Digital access / Economics

Regional transit is the missing link

Johnstown and Pittsburgh-based economic development consultant Donald Bonk explains why Cambria County could really use a WiFi-enabled shuttle bus to Pittsburgh.

A Johnstown bus, circa 1967. (Photo by Flickr user David Wilson, used under a Creative Commons license)
This story is part of Grow PA, a reported series on economic development across 10 Pennsylvania counties underwritten by the Chamber of Commerce for Greater Philadelphia. Sign up for our weekly curated email here.
Correction: An earlier version of this story incorrectly listed Greyhound's bus offerings between Pittsburgh and Johnstown. The story has been updated. (8/22/17, 8:43 a.m.)
Cambria County needs a robust regional transit system if it wants to thrive now and in the future.

Rich Fitzgerald, Allegheny County Executive, visited Johnstown on July 26 as part of the Bridge to Pittsburgh initiative in Cambria funded by the U.S. Department of Defense Office of Economic Adjustment. He was the main speaker at the Johnstown-Cambria County Chamber of Commerce’s monthly luncheon.

There, he shared his priorities for Allegheny County and his tenure: Jobs, regional transit infrastructure and workforce development.

Fitzgerald commended Philadelphia for SEPTA, Southeastern Pa.’s multi-county regional transit system, and hoped Southwestern Pa. might have a similar system in the future.

The growth of Pittsburgh’s technology economy will require increasing numbers of well-educated and highly skilled people. Currently, there are estimated to be 30,000 unfilled vacancies in the Pittsburgh-area job market, mostly due to an education/skills gap.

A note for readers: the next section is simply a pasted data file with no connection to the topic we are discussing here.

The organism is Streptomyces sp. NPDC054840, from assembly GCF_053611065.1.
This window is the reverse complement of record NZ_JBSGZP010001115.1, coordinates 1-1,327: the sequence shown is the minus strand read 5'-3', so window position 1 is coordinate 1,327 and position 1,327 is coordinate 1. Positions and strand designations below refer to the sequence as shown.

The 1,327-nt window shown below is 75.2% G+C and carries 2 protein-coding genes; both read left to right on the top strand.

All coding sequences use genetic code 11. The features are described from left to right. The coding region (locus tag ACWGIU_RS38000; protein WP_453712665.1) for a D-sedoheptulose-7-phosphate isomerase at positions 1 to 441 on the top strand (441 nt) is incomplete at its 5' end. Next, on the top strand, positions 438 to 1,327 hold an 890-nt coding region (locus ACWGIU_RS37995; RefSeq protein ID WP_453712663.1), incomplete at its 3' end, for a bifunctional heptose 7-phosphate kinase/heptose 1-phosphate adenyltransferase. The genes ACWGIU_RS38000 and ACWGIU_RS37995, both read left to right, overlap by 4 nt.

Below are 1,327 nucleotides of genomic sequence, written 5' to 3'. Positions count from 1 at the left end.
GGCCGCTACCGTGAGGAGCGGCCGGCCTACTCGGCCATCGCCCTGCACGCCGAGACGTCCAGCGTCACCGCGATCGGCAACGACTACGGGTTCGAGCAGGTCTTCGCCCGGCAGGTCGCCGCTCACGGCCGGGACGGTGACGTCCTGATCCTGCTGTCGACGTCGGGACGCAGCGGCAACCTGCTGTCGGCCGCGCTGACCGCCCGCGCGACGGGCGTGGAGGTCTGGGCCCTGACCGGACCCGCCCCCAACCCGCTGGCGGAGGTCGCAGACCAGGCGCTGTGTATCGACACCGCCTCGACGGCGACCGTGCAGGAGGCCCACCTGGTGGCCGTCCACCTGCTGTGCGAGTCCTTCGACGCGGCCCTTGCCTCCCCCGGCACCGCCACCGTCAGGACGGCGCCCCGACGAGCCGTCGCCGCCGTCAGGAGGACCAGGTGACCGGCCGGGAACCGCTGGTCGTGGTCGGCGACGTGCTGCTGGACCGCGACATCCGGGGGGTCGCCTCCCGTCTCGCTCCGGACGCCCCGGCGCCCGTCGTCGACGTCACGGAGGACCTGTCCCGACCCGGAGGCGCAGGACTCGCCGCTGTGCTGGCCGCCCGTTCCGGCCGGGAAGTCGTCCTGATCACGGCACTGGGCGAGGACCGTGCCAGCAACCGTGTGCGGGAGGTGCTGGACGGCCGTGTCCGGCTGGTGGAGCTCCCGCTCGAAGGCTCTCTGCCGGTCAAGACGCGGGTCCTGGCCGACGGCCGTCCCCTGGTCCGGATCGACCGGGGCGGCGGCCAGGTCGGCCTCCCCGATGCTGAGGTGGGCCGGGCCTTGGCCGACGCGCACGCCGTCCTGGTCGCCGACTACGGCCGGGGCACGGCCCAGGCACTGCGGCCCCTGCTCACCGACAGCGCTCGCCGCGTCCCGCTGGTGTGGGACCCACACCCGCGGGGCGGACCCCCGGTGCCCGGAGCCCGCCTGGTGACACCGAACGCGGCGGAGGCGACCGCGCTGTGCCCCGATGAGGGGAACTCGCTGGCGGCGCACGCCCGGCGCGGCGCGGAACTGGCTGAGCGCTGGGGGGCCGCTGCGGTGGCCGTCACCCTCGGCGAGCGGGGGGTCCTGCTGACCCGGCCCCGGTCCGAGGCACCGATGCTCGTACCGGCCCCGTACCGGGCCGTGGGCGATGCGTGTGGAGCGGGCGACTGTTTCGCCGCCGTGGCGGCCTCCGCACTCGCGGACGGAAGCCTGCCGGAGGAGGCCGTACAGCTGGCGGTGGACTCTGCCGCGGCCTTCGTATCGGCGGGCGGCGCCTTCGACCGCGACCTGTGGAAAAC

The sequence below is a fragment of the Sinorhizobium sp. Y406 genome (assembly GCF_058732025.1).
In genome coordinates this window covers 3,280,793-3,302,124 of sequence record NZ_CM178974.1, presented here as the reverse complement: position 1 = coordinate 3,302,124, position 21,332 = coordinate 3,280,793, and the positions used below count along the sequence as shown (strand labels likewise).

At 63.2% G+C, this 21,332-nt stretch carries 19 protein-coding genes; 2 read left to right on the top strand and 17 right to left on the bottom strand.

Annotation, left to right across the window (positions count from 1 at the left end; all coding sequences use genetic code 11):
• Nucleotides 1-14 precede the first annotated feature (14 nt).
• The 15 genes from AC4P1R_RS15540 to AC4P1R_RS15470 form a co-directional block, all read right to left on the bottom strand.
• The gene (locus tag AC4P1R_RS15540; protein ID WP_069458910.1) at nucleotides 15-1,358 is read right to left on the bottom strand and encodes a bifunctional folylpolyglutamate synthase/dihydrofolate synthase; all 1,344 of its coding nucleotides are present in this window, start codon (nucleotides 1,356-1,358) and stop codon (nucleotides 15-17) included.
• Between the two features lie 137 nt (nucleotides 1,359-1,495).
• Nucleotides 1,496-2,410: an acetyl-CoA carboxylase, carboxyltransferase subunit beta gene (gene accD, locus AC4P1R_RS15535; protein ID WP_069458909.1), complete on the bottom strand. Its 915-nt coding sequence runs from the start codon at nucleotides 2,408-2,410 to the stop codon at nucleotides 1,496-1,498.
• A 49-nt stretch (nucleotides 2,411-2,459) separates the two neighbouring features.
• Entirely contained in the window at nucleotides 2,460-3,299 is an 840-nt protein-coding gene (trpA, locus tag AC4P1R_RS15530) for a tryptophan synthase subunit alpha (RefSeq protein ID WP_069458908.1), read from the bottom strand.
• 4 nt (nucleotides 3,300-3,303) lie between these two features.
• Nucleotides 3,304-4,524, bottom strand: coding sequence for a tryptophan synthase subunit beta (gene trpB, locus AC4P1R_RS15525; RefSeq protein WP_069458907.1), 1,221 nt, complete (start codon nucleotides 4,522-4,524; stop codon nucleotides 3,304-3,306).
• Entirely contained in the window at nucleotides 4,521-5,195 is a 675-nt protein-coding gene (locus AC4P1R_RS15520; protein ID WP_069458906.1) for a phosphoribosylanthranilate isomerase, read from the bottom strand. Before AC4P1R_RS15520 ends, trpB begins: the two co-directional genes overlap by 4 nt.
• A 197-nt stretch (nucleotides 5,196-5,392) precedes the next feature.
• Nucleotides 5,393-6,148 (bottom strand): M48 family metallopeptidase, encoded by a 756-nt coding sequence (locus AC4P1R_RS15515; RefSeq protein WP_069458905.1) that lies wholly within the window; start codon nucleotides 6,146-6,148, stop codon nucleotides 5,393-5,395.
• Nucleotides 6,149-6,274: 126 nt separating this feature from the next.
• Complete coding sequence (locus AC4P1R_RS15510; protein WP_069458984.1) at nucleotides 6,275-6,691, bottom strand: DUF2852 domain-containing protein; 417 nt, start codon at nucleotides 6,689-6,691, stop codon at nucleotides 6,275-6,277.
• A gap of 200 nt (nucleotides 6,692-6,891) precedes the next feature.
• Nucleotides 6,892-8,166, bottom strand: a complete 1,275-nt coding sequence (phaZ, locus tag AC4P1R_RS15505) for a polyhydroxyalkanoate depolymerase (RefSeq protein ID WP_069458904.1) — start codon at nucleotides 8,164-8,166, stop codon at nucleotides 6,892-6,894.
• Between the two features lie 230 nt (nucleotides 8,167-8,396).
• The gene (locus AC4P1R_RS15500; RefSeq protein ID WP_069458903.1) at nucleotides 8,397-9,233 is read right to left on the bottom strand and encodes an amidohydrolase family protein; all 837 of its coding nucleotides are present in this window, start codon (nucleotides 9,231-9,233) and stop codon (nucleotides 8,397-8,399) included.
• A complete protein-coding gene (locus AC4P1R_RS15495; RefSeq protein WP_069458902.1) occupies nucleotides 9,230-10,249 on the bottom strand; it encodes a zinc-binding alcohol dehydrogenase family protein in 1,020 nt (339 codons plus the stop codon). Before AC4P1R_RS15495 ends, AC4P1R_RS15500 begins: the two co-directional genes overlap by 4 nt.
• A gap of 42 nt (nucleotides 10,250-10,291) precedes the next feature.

CAM-TRAN, Cambria County’s current transit system, is self-contained in the county. That said, efforts are underway with PennDOT to explore a bus transit option that would offer a commuter WiFi-enabled bus to from Johnstown to Pittsburgh on a daily basis.

There are currently four means to reach Pittsburgh daily from Cambria County:

  1. Driving down Routes 22 or 30 for an hour and a half
  2. Two daily Greyhound buses in the afternoon and evening
  3. A daily Amtrak train but it leaves at 6 p.m. arriving at 8 p.m. and leaves Pittsburgh for Johnstown at 7 a.m. arriving at 9 a.m.
  4. Multiple daily flights to Pittsburgh International Airport

We are seeking a sleek, WiFi-enabled shuttle bus that could bring people to Pittsburgh in the morning and return in the evening. It would primarily be for work, but we envision it taking people for doctor appointments, culture, sports, recreation and more.

Right now, Cambria County is gathering existing research from regional economic development groups in order to map the potential demand for for both commuters and remote workers.

A higher-ed study done by Problem Solutions and Good Future Innovation found that 1,400 STEM and business students graduate from Cambria’s four higher-ed institutions yearly (University of Pittsburgh at Johnstown, St. Francis University, Mt. Aloysuis and Penn Highlands Community College). There are also potential ex-DoD skilled contract workers in the county who would also be a potential pool.

We are also working with the Pittsburgh Technology Council to network with Allegheny County and related companies, who may be a source of business development and supply chain relationships for Cambria businesses, as well as remote work, and commuter work opportunities for Cambria workers.

Both actual and virtual connections to Pittsburgh are a critical element in for business growth and workforce development efficiencies in regions outside of Allegheny County

Pittsburgh and Allegheny County need supply chain businesses and talent to keep their economy humming. Pittsburgh’s growing tech economy includes advanced manufacturing, along with its higher education and medicine anchors.

All can mutually benefit from Cambria County businesses and workers as another important component in regional prosperity.

Series: Grow PA

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